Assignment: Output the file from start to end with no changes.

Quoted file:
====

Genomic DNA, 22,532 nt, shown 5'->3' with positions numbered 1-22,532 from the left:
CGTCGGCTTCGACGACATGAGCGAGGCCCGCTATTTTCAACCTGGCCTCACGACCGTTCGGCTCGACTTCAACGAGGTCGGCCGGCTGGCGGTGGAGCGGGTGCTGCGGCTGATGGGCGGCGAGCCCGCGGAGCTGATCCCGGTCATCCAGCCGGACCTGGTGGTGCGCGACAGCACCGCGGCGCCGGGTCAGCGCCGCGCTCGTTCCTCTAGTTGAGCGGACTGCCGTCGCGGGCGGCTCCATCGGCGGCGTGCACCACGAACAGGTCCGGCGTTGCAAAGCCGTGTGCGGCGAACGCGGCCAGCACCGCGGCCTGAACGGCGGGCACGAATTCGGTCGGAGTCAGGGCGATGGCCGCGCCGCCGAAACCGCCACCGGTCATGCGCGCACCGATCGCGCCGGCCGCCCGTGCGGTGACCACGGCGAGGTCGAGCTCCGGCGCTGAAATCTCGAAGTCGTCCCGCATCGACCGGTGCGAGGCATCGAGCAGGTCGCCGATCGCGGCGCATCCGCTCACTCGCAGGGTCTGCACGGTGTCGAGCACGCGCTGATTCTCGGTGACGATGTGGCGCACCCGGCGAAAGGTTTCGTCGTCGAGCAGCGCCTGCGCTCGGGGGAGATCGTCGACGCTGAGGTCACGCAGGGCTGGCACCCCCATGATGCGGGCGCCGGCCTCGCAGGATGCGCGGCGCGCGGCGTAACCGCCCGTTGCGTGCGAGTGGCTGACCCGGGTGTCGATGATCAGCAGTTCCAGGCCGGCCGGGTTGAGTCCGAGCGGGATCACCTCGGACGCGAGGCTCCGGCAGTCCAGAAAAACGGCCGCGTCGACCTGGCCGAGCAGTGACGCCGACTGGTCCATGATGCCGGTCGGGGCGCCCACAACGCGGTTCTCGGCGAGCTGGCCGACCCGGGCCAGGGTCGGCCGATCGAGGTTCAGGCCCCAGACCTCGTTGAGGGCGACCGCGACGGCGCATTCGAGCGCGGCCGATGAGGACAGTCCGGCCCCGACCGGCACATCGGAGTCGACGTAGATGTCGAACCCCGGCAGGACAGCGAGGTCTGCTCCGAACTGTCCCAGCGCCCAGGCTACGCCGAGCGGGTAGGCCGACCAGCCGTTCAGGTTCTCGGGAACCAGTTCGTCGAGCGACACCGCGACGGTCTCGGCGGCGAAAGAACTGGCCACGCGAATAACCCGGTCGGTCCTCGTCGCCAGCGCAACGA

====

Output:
Genomic DNA, 22,532 nt, shown 5'->3' with positions numbered 1-22,532 from the left:
CGTCGGCTTCGACGACATGAGCGAGGCCCGCTATTTTCAACCTGGCCTCACGACCGTTCGGCTCGACTTCAACGAGGTCGGCCGGCTGGCGGTGGAGCGGGTGCTGCGGCTGATGGGCGGCGAGCCCGCGGAGCTGATCCCGGTCATCCAGCCGGACCTGGTGGTGCGCGACAGCACCGCGGCGCCGGGTCAGCGCCGCGCTCGTTCCTCTAGTTGAGCGGACTGCCGTCGCGGGCGGCTCCATCGGCGGCGTGCACCACGAACAGGTCCGGCGTTGCAAAGCCGTGTGCGGCGAACGCGGCCAGCACCGCGGCCTGAACGGCGGGCACGAATTCGGTCGGAGTCAGGGCGATGGCCGCGCCGCCGAAACCGCCACCGGTCATGCGCGCACCGATCGCGCCGGCCGCCCGTGCGGTGACCACGGCGAGGTCGAGCTCCGGCGCTGAAATCTCGAAGTCGTCCCGCATCGACCGGTGCGAGGCATCGAGCAGGTCGCCGATCGCGGCGCATCCGCTCACTCGCAGGGTCTGCACGGTGTCGAGCACGCGCTGATTCTCGGTGACGATGTGGCGCACCCGGCGAAAGGTTTCGTCGTCGAGCAGCGCCTGCGCTCGGGGGAGATCGTCGACGCTGAGGTCACGCAGGGCTGGCACCCCCATGATGCGGGCGCCGGCCTCGCAGGATGCGCGGCGCGCGGCGTAACCGCCCGTTGCGTGCGAGTGGCTGACCCGGGTGTCGATGATCAGCAGTTCCAGGCCGGCCGGGTTGAGTCCGAGCGGGATCACCTCGGACGCGAGGCTCCGGCAGTCCAGAAAAACGGCCGCGTCGACCTGGCCGAGCAGTGACGCCGACTGGTCCATGATGCCGGTCGGGGCGCCCACAACGCGGTTCTCGGCGAGCTGGCCGACCCGGGCCAGGGTCGGCCGATCGAGGTTCAGGCCCCAGACCTCGTTGAGGGCGACCGCGACGGCGCATTCGAGCGCGGCCGATGAGGACAGTCCGGCCCCGACCGGCACATCGGAGTCGACGTAGATGTCGAACCCCGGCAGGACAGCGAGGTCTGCTCCGAACTGTCCCAGCGCCCAGGCTACGCCGAGCGGGTAGGCCGACCAGCCGTTCAGGTTCTCGGGAACCAGTTCGTCGAGCGACACCGCGACGGTCTCGGCGGCGAAAGAACTGGCCACGCGAATAACCCGGTCGGTCCTCGTCGCCAGCGCAACGA